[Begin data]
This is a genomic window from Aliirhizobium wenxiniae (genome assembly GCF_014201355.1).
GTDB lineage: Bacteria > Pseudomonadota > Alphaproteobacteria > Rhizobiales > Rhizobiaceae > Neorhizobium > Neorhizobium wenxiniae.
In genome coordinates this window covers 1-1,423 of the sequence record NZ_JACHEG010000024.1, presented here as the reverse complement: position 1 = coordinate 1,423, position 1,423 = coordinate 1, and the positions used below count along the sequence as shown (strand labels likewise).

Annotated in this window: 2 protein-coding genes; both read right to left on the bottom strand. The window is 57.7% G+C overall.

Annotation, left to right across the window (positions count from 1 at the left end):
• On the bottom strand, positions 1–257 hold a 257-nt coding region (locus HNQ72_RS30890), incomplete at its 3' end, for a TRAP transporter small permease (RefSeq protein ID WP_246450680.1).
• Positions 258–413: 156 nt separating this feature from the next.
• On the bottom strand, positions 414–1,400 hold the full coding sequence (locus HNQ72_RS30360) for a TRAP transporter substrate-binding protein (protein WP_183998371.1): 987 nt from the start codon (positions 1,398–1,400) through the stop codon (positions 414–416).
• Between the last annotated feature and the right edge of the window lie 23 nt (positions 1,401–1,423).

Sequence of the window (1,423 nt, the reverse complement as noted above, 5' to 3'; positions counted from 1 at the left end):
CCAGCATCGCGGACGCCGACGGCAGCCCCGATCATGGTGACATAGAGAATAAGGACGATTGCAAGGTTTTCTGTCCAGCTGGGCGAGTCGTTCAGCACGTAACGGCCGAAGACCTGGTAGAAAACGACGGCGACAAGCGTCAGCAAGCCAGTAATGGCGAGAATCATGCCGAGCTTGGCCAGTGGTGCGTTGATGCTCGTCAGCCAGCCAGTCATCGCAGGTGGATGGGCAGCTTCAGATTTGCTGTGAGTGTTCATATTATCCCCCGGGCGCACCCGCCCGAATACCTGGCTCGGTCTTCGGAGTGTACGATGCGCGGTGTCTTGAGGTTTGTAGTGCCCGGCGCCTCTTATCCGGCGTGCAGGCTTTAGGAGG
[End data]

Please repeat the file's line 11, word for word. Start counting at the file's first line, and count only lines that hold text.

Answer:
CCAGCATCGCGGACGCCGACGGCAGCCCCGATCATGGTGACATAGAGAATAAGGACGATTGCAAGGTTTTCTGTCCAGCTGGGCGAGTCGTTCAGCACGTAACGGCCGAAGACCTGGTAGAAAACGACGGCGACAAGCGTCAGCAAGCCAGTAATGGCGAGAATCATGCCGAGCTTGGCCAGTGGTGCGTTGATGCTCGTCAGCCAGCCAGTCATCGCAGGTGGATGGGCAGCTTCAGATTTGCTGTGAGTGTTCATATTATCCCCCGGGCGCACCCGCCCGAATACCTGGCTCGGTCTTCGGAGTGTACGATGCGCGGTGTCTTGAGGTTTGTAGTGCCCGGCGCCTCTTATCCGGCGTGCAGGCTTTAGGAGG